What’s the flavour of your DMP? by Chloe Grutchfield

Blog posted by Chloe Grutchfield, Digital Products, Acxiom

As data plays an increasingly important role in the marketing landscape, there are a range of Data Management Platforms (DMPs) to choose from argues Chloe Grutchfield, Digital Products, Acxiom.
"What's the flavour of your DMP?" is the first question we were asked by Mediacom's then data and technology director when we met to discuss our solution. That was a fair question given the ever-increasing number of DMPs that are available in the market to help advertisers and publishers leverage data to optimise their buying and selling of media. So what flavours of DMPs exist?

There are almost as many flavours as there are business objectives. DMP features will vary greatly depending on the persona, whether on the media sell or buy side. Advertisers will want to use data to optimise their buying and maximise their ROI; publishers, meanwhile, are focused on accessing data to maximise their advertising revenue.

Most advertisers value their offline data asset (customer and prospect databases) highly: they invest in capturing their customers' preferences and behaviours and enhancing that data. For this DMP persona, the challenge is to leverage that valuable asset when running advertising campaigns. So they will need a DMP with the ability to ingest that offline data, unlock its potential by combining it with different sources of data (capturing their own online first party data and selecting from a range of alternate third party data providers) or expand its scope via lookalike modelling capabilities. Today, advertiser-side DMP flavours will vary in their ability to:

1. Ingest CRM data and link it to online browsers
2. Combine that data with other sources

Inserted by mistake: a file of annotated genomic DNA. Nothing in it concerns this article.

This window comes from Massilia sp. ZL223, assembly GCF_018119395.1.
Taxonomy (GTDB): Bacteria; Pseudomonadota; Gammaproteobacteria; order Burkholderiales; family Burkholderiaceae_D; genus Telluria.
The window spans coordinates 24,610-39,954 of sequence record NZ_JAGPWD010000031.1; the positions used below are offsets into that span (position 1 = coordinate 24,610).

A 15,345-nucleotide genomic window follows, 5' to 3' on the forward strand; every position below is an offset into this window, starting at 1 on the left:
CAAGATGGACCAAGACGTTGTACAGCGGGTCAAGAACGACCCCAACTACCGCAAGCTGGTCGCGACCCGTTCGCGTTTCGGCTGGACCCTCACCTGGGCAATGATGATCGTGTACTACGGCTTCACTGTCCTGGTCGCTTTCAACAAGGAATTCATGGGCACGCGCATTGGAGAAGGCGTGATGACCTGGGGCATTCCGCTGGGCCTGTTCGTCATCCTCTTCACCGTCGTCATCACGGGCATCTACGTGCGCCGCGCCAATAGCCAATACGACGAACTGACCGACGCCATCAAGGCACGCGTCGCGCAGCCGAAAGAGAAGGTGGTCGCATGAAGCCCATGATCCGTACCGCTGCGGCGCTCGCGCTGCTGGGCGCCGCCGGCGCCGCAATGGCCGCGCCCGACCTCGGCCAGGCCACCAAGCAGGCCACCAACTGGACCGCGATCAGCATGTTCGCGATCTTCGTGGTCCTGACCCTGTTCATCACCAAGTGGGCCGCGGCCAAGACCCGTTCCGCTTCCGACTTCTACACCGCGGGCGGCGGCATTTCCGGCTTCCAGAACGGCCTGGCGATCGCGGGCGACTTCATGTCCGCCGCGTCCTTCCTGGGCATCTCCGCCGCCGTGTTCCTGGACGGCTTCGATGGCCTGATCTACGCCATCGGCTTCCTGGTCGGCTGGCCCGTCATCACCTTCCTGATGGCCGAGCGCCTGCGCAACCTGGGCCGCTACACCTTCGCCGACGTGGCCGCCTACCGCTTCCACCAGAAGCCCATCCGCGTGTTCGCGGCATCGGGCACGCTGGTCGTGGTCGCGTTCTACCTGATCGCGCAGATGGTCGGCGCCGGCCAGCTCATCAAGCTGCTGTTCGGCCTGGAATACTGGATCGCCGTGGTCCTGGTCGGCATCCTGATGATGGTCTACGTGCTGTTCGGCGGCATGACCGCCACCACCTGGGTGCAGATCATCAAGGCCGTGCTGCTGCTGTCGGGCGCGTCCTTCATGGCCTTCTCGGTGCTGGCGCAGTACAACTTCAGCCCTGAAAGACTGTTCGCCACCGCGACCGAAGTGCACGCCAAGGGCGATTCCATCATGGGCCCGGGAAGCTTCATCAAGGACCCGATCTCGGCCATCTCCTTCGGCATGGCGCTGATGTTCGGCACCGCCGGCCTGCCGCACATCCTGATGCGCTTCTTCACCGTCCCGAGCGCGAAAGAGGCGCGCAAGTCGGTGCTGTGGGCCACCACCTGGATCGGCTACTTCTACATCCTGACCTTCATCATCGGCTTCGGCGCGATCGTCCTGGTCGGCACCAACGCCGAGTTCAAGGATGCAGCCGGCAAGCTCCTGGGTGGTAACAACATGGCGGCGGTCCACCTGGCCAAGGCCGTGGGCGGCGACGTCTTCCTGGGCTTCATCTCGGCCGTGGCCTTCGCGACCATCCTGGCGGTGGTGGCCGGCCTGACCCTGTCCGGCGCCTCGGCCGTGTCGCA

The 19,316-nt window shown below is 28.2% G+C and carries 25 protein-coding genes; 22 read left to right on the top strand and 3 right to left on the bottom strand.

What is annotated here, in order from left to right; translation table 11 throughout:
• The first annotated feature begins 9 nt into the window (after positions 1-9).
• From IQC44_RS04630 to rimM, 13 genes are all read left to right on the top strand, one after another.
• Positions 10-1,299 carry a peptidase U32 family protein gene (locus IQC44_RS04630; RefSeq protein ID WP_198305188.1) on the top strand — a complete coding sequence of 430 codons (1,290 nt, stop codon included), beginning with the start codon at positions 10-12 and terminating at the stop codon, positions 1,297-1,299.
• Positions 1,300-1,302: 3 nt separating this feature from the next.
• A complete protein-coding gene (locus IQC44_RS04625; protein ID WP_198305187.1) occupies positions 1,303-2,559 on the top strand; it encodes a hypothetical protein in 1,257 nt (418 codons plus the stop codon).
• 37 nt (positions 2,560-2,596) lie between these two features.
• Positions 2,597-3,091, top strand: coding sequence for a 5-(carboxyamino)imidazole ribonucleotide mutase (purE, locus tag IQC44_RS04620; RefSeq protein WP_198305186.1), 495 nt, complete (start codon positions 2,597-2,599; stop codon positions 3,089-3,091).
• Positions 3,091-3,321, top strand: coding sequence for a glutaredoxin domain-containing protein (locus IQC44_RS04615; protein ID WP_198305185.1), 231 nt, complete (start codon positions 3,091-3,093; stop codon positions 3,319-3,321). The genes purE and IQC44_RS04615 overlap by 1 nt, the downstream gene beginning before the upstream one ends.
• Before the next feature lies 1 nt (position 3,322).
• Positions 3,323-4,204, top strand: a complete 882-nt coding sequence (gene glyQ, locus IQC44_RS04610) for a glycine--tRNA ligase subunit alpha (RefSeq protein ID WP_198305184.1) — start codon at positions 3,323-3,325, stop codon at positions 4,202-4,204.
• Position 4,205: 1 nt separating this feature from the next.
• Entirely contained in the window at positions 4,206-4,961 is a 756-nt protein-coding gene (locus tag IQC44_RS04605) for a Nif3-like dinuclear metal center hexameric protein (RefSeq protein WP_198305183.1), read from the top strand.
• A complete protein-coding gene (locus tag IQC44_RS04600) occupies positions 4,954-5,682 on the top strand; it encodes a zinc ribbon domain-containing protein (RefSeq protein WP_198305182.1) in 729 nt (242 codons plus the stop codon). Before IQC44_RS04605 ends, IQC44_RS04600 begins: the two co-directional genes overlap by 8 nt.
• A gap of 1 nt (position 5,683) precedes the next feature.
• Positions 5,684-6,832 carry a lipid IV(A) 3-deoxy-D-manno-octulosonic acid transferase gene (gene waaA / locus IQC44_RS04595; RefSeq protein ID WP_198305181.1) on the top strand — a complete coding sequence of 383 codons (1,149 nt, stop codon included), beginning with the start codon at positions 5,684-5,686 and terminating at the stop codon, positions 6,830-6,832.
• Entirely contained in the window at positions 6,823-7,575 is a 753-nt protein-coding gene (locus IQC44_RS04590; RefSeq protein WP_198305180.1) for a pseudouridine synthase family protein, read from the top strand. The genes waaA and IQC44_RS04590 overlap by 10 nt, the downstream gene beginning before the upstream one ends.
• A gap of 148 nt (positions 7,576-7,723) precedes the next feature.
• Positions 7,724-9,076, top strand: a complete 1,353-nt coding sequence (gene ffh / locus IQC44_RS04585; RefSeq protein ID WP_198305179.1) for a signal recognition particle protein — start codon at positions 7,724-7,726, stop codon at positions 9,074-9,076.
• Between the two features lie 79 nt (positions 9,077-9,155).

3. Expand the reach of selected audiences.

A lot of the publishers we have spoken to rate their online first party web navigation data as the most valuable data asset to monetise their advertising inventory. That data is anonymous for the most part, it's very dynamic and unstructured. DMPs that capture the data and turn it into actionable segments need to have the ability to collect web behaviour and dynamically assign the users to the right audience segment.

Beyond the sell/buy use cases, DMPs will distinguish themselves in the scope of their distribution capabilities. Programmatic display is a key channel but it's not the only channel. Most flavours of DMPs will focus on display while other new entrants will pave the way to cross-channel targeting by integrating premium display, email, SMS and a range of other channels. The asset that is used to link data is also a key differentiator. Cookies have been the common currency up until now but new entrants are boasting the use of persistent IDs (built via different means: device fingerprints, offline data etc.), including the looming Google AdID waiting to make its entrance. These IDs are designed to work across a variety of channels, not just in browser display.

Finally, the most advanced DMPs will open the way to true attribution. DMPs ingest data at different degrees (online, offline, first and third party, transactional), link those sources at an individual level and distribute to a number of channels. The more sources/channels they are able to capture and match, the closer they are to solving marketers' attribution headache.

We have recently launched the Audience Operating System (AOS). It's multi-flavoured – with at least three scoops: multiple sources of data (on- and offline), the ability to link those data sources at an individual level through our persistent ID, and use that ID to also link those audiences, providing a single customer view across devices. The cherry on top is it gives marketers the power to expand audiences to lookalikes and deliver the right integrations, enabling the distribution of selected audiences across a range of channels, not just display.

First featured in: http://www.iabuk.net/blog/what-s-the-flavour-of-your-dmp#xtx30pLo0wSYHPMk.99 

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